Reeling in little pan fish is pretty simple: keep the tip up and reel away. If you lose it, you can probably catch another one soon.
Large fish, however, are much more complicated. You need to be strategic, patient, and alert in order to land a whopper. Do it wrong, you may never see a fish like that again; do it right and you’ve got the trophy of a lifetime.
It is essential that you keep a firm tension on the line at all times. If there is slack, the fish will have a better chance of throwing the hook, and you will be left with a large amount of disappointment. (Although you might have a good story, it’s not worth it.) Maintain pressure on the line by keeping the tip up and reeling in with a smooth, consistent motion, but remember that too much tension can snap the line, which brings us to our next point...
When large fish decide to make a run for it, the worst thing you can do it try to keep them in place. By fighting their runs, all you are doing is increasing the chances that your line will break and your prize will get away. Instead, set the drag so the fish can take out line while still tiring itself. This will wear down the fish; eventually their runs will get shorter, less violent, and less frequent.
When hauling in a big fish, you can’t just reel, reel, reel and hope to land it quickly. Instead, lift the tip of the rod with a smooth and firm motion, pulling the fish closer to you as you do. When you drop the rod tip down, this is the time to reel in line. Go slow, be patient, and you’ll catch more fish and have plenty of trophies to brag about.
This tip is for inshore saltwater fishing and angling on lake shores and rivers, so if you’re deep sea fishing, you can pretty much ignore it. If a fish is making a run for structure like logs, rocks, or reefs, the structure can strain the line and cause it to snap. If your trophy is heading for cover, do whatever you can to keep them out. Throw out the previous tips and go into emergency mode. If a heavy fish makes it into the cover, you can pretty much assume they will be lost, so draw the line, tighten the drag, and crank them out as hard as you can. If the line snaps, oh well; you would have lost them if they made it to cover anyway.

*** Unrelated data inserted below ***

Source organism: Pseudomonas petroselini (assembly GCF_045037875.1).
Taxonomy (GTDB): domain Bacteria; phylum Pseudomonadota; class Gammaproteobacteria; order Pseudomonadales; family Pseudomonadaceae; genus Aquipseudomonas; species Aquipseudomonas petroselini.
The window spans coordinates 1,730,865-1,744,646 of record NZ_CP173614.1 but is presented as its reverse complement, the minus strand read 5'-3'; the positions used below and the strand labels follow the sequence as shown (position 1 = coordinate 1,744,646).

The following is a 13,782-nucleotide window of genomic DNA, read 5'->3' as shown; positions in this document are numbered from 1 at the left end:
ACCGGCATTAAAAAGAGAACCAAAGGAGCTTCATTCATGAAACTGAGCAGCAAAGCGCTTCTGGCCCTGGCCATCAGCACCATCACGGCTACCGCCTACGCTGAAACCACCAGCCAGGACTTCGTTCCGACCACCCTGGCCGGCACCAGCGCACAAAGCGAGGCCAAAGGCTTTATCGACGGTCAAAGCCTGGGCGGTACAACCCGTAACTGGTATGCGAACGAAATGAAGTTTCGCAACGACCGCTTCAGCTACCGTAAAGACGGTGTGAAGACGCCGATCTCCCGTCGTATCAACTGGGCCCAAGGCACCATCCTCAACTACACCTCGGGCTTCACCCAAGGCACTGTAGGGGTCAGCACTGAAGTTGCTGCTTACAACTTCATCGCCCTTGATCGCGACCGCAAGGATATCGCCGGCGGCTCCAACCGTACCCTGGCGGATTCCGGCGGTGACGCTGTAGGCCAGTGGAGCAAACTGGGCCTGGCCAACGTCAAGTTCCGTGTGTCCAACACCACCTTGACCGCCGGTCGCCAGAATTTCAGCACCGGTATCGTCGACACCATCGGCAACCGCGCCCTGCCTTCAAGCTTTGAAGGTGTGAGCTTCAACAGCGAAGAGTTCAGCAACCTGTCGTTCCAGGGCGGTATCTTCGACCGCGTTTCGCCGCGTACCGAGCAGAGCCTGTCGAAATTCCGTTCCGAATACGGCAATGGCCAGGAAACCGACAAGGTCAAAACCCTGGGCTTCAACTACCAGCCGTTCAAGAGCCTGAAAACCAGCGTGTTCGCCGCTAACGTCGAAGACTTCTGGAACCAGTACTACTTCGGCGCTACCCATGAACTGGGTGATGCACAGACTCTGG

Okay, this tip is really for what to do after you reeled in a big fish, but it’s still important. If you plan to release the fish, do so as quickly as possible. You may have just fought the fish for 30 minutes to an hour (or more); that fish is now exhausted and extremely vulnerable. It can’t afford to stay out of the water long, so take your photo, get a quick measurement, and release the fish back to its home. You’ll help preserve a healthy population and hopefully give another angler the chance to enjoy a big catch.
Whether you’re reeling in a bluegill from a pond or tarpon from the deep blue sea, you need to make sure you have the right fishing apparel. When you visit our website, you’ll be able to find high-quality fishing shirts for men and women, so stop by today!
Kyle Alsop and Taylor Bivins of Kansas State University are the winners of the 2016 Carhartt Bassmaster College Series National Championship, thanks to a series of consistent weights. They finished the tournament on Kentucky's Green River Lake with 36 pounds, 4 ounces.
The Kansas State team was the only one in the field of 89 teams to bring in more than 10 pounds every day.
You often hear the phrase there is nothing more important than a friend but like many other clichés of life especially at today’s pace, many of these old time sayings are said without really understanding their meaning. As I look back at the past five decades of my life spent in blue water and at my hunting career which has taken me all over the globe, I lift both hands in front of me and start counting off the friends which I could call at any time day or night for help; those who would put their life in jeopardy to save mine, or for that matter those who I can count on in the absolute worst of situations.
America (and much of the globe) seems to have an obsession with billfish, but few species are as popular as the Atlantic blue marlin. Not that there is anything wrong with black marlin, sailfish, swordfish, or striped marlin; it’s just that the blue marlin, which is the largest of the billfish group, has captured the hearts and passions of anglers for centuries.
If you want to join the ranks of anglers who’ve pulled up a blue marlin, you have your work cut out for you. But with the right techniques, you can add this world-class trophy to your list.